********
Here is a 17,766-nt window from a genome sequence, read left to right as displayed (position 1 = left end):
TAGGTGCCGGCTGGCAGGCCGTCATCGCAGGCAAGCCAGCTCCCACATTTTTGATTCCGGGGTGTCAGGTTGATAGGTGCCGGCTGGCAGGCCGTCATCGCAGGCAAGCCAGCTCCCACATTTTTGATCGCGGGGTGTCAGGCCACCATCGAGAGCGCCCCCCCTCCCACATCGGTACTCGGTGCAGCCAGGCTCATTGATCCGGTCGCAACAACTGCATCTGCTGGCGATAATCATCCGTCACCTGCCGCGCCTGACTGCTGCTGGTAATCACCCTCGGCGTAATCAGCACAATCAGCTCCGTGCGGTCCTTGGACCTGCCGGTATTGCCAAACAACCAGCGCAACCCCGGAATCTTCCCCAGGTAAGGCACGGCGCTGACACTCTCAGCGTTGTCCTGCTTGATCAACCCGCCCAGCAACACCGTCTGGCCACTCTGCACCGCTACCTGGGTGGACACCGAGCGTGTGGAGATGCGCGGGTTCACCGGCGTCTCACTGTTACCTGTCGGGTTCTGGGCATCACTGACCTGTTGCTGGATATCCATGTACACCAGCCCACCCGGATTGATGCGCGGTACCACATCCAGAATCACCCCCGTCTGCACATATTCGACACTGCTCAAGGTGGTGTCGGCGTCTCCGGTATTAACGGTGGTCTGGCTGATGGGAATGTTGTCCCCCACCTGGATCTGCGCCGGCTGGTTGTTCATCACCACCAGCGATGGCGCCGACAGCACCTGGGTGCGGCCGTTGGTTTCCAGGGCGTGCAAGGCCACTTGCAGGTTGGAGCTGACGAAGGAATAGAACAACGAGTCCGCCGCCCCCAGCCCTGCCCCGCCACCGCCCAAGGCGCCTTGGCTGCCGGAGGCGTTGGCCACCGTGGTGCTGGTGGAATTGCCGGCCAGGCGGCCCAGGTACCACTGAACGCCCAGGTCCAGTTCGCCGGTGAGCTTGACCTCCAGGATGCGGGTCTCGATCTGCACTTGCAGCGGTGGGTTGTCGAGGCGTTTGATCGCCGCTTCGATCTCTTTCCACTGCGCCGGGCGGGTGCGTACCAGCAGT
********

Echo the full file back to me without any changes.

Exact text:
Here is a 17,766-nt window from a genome sequence, read left to right as displayed (position 1 = left end):
TAGGTGCCGGCTGGCAGGCCGTCATCGCAGGCAAGCCAGCTCCCACATTTTTGATTCCGGGGTGTCAGGTTGATAGGTGCCGGCTGGCAGGCCGTCATCGCAGGCAAGCCAGCTCCCACATTTTTGATCGCGGGGTGTCAGGCCACCATCGAGAGCGCCCCCCCTCCCACATCGGTACTCGGTGCAGCCAGGCTCATTGATCCGGTCGCAACAACTGCATCTGCTGGCGATAATCATCCGTCACCTGCCGCGCCTGACTGCTGCTGGTAATCACCCTCGGCGTAATCAGCACAATCAGCTCCGTGCGGTCCTTGGACCTGCCGGTATTGCCAAACAACCAGCGCAACCCCGGAATCTTCCCCAGGTAAGGCACGGCGCTGACACTCTCAGCGTTGTCCTGCTTGATCAACCCGCCCAGCAACACCGTCTGGCCACTCTGCACCGCTACCTGGGTGGACACCGAGCGTGTGGAGATGCGCGGGTTCACCGGCGTCTCACTGTTACCTGTCGGGTTCTGGGCATCACTGACCTGTTGCTGGATATCCATGTACACCAGCCCACCCGGATTGATGCGCGGTACCACATCCAGAATCACCCCCGTCTGCACATATTCGACACTGCTCAAGGTGGTGTCGGCGTCTCCGGTATTAACGGTGGTCTGGCTGATGGGAATGTTGTCCCCCACCTGGATCTGCGCCGGCTGGTTGTTCATCACCACCAGCGATGGCGCCGACAGCACCTGGGTGCGGCCGTTGGTTTCCAGGGCGTGCAAGGCCACTTGCAGGTTGGAGCTGACGAAGGAATAGAACAACGAGTCCGCCGCCCCCAGCCCTGCCCCGCCACCGCCCAAGGCGCCTTGGCTGCCGGAGGCGTTGGCCACCGTGGTGCTGGTGGAATTGCCGGCCAGGCGGCCCAGGTACCACTGAACGCCCAGGTCCAGTTCGCCGGTGAGCTTGACCTCCAGGATGCGGGTCTCGATCTGCACTTGCAGCGGTGGGTTGTCGAGGCGTTTGATCGCCGCTTCGATCTCTTTCCACTGCGCCGGGCGGGTGCGTACCAGCAGT